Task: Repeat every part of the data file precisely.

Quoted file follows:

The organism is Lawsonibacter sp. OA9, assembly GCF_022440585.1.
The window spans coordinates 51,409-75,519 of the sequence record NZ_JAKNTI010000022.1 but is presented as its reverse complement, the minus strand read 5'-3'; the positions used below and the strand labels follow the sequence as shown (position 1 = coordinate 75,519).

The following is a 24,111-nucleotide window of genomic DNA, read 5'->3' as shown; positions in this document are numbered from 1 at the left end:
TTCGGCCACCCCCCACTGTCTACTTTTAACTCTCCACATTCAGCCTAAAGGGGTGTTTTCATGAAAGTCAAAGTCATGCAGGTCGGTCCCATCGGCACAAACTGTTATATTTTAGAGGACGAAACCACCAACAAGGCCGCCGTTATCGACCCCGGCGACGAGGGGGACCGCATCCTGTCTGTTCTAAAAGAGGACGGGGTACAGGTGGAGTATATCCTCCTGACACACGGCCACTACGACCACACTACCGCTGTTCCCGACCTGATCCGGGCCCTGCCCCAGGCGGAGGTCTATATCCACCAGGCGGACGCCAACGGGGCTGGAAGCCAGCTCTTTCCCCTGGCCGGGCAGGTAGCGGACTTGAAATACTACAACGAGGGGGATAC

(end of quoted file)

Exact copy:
The organism is Lawsonibacter sp. OA9, assembly GCF_022440585.1.
The window spans coordinates 51,409-75,519 of the sequence record NZ_JAKNTI010000022.1 but is presented as its reverse complement, the minus strand read 5'-3'; the positions used below and the strand labels follow the sequence as shown (position 1 = coordinate 75,519).

The following is a 24,111-nucleotide window of genomic DNA, read 5'->3' as shown; positions in this document are numbered from 1 at the left end:
TTCGGCCACCCCCCACTGTCTACTTTTAACTCTCCACATTCAGCCTAAAGGGGTGTTTTCATGAAAGTCAAAGTCATGCAGGTCGGTCCCATCGGCACAAACTGTTATATTTTAGAGGACGAAACCACCAACAAGGCCGCCGTTATCGACCCCGGCGACGAGGGGGACCGCATCCTGTCTGTTCTAAAAGAGGACGGGGTACAGGTGGAGTATATCCTCCTGACACACGGCCACTACGACCACACTACCGCTGTTCCCGACCTGATCCGGGCCCTGCCCCAGGCGGAGGTCTATATCCACCAGGCGGACGCCAACGGGGCTGGAAGCCAGCTCTTTCCCCTGGCCGGGCAGGTAGCGGACTTGAAATACTACAACGAGGGGGATAC